____ - dizziness, HA, seizure, abnormal sense of smell, roaring in ears, agitation, anxiety
_____ - lipid abnormalities, hypertriglyceridemia
____ - mild nausea, bad taste
_____ - visual disturbances
CV

CNS

Endocrine

GI

Ocular
Rattlesnake/Copperhead Antidote: Polyvalent crotalid antivenim immune fab (________)

LD: _________
can repeat dose in 1 hr is sx are not controlled
MD: _________
Crofab

4-6 vials over 1 hr

2 vials q6hrs for 18 hrs (3 more doses)
Rattlesnake/Copperhead Antidote: Crofab
use w/in ___ of snake bites
local sx (______) & neuro manifestations (_____) improve during a 1 hr infusion
local sx can recur in 6-18 hrs
coagulopathy (________, _______) has been evident for up to 2 wks
6 hrs

swelling

myokimia

thrombocytopeniz, hypofibrinogenemia
Crofab MOA:
bind & neutralize venom toxins
facilitate the re-distribution & ulimate elimination from affected body tissue

ADR: ________

Cost: 2 vials = $8920
hypersensitivity rxns
Digoxin Antidote: Digoxin immue fab (_______)
_____ will bind approximately 0.5 mg digoxin or digitoxin

DOSE (in vials): (serum digoxin conc [ng/ml] x wt [kg])/100

levels higher than ____ requires the antidote
Normal dig level is 0.8-2 ng/mL
toxic at > 3 ng/mL
Digibind

38 mg

4-6 ng/ml
Digoxin Antidote: Digoxin immue fab ovine (_______)

available in 40 mg vials
shorter half life
dosing is same as Digibind
costs less
Digifab
Digoxin Antidote

Infuse IV over _____ using 0.22 micron filter
Life threatening - __ vials (760 mg) IV
Adult or peds acute ingestion - if unknown amt give ___ vials (380-400 mg) IV, observe response then repeat prn
Pediatric chronic toxicity - infants 20 kg or less give __ vial initially
30 mins

20 vials

10 vials

1 vial
Methylphenidate (________) can cause ___________
also called MAOI crisis
caused by inhibited uptake of serotonin
Ritalin

Serotonin syndrome
Dehydroeipandrosterone (DHEA)

Indications (3)
weight loss
aging
Alzheimer's dz
Melatonin

Sleep
Dose: __________

Jet Lag
Dose: __________
.3-10 mg (max 20 mg)

5-8 mg
Feverfew
Garlic
Gingseng
Gingko Biloba
All are CI w/ anticoagulants
Echinacea - usually taken at the first sign of a cold
reduces ________
duration
Gingko Biloba

Effects:
increase blood flow
decreased viscosity
antioxidant effects

Tx for cerebral insufficiency
Dose: ___________

ADR: GI (______), ______
affects _______ fxn - causes bleeding
120-240 mg given 2-3 divided doses

Nausea, vomiting

platelets
Tetanus Prophylaxis:
if a bite in minor & the wound is clean, a shot is not indicated unless it has been _____ since last dose
If wound is major and/or not clean, a prophylaxis Td shot is recommended if it has been more than ___ since last dose
10 yrs

5 yrs
Rabies Immunization:
pts w/ a bite from a ______ dog are at higher risk for infxn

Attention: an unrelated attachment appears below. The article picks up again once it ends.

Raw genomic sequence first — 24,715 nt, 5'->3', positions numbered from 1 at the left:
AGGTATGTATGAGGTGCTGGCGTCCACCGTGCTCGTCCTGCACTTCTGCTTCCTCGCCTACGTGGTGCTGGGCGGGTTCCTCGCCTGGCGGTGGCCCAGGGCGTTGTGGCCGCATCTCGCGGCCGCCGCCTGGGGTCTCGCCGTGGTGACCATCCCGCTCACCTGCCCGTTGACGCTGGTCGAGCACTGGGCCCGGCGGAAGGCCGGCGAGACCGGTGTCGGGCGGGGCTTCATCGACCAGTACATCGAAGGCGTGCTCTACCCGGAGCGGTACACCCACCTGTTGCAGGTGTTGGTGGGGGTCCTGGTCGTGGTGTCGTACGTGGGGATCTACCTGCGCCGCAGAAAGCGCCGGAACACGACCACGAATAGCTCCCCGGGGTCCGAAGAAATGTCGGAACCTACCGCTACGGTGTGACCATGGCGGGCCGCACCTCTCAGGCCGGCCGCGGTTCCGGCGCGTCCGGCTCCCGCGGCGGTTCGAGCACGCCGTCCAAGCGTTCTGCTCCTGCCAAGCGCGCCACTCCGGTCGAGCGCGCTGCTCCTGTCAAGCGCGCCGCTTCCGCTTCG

Pre-exposure prophylaxis (3)
Post-exposure prophylaxis (5)
non-provoked

0, 7, 21 days

0, 3, 7, 14, 28 days
_______ is when you administer an antigen to the host to induce the formation of antibodies
can be inactivated (killed) or attuenuated (live)

_______ is when you transfer immunity to a host
animal or human immunoglobins are used
IV Ig dose ________
active immunity

passive immunity

200-400 mg
all vaccinations doses are __________
0.5 mL IM per dose
Antidote for bradyarrhythmia-producing drugs (B-blockers, CCB, digitalis glycosides): _______

dose:_______
atropine sulfate

1-2 mg IV, repeat q15-30min prn
GI decontamination: ________

Iron overload: _______
Dose: _______
activated charcoal

deferoxamine mesylate (Desferal)
15 mg/kg/hr IV
Benzodiazepine antidote: ________
Dose: ________

Opoid antidote: _______
Dose: ______

Oral sulfonyurea antidote: _________
also used for diarrhea
flumazenil (Romazicon)
0.2 mg IV over 30 secs

naloxone (Narcan)
0.4-2mg IV, may repeat at 2-3min intervals up to 10 mins

octreotide (Sandostatin)
Warfarin antidote: _______
dose: ________

Enoxaparin or Heparin Antidote: _________
phytonadione (vitamin K)
2.5-10mg SC/PO/IM
rarely up to 50mg
may repeat in 6-8hrs

protamine sulfate
Polyenes (5)
1. Amphotericin B
o Conventional Formulation (___________)
o Lipid Formulations (_______,_______,_______)
2. __________
Fungizone
Abelcet, Ambisome, Amphotec
Nystatin
Polyenes (5)
MOA: binds to ________ causing loss of cell membrane integrity and leakage of cellular contents (cell dies).
ergosterol
_________
o Ampho B -- Conventional formulation
o More ________than lipid formulations (use lower doses)
o Requires test dose – _ mg in __ ml D5 over 20-30min
Fungizone
nephrotoxic
1mg in 20ml
Fungizone
o Adverse Effects:
o ________/electrolyte imbalance – supplement with K/Mg
o ___-like sx – give benedryl or Tylenol
o Extravasation
o ______tension
o GI effects – N/V/D
Nephrotoxic
Flu
Hypotension
Fungizone
Dose
Available __only
General dosing:
o _______ mg/kg/day IV
o Empirical tx (neutropenic pt)  Low dose
o Proven fungal inf.  high dose
__________
o total dose up to 3.6g over 11 months
___fungal infection (severe)
o 0.01-0.1 mg ______Q 48-72 hrs
_____ fungal infection (severe)
o LD: 5mg _______ injection
o MD: 50mg daily
_____________(severe)
o 30-50mg diluted in 20-100ml sterile H2O
o Administration: BLADDER IRRIGATION
IV
0.25 – 1 mg/kg/day IV
Aspergillosis
CNS : INTRATHECALLY
Lung : INTRACAVITARY
Urinary Tract Mycosis
Fungizone
Indications
Potenially life-threatening fungal infections

**___________**
Candidiasis (if life threatening)
_____________
Cryptococcosis
Amer Mucocutaneous ___________
____________
Basidiobolus infection
Conidiobolus infection
Mucomycosis
N. Amer Blastomycosis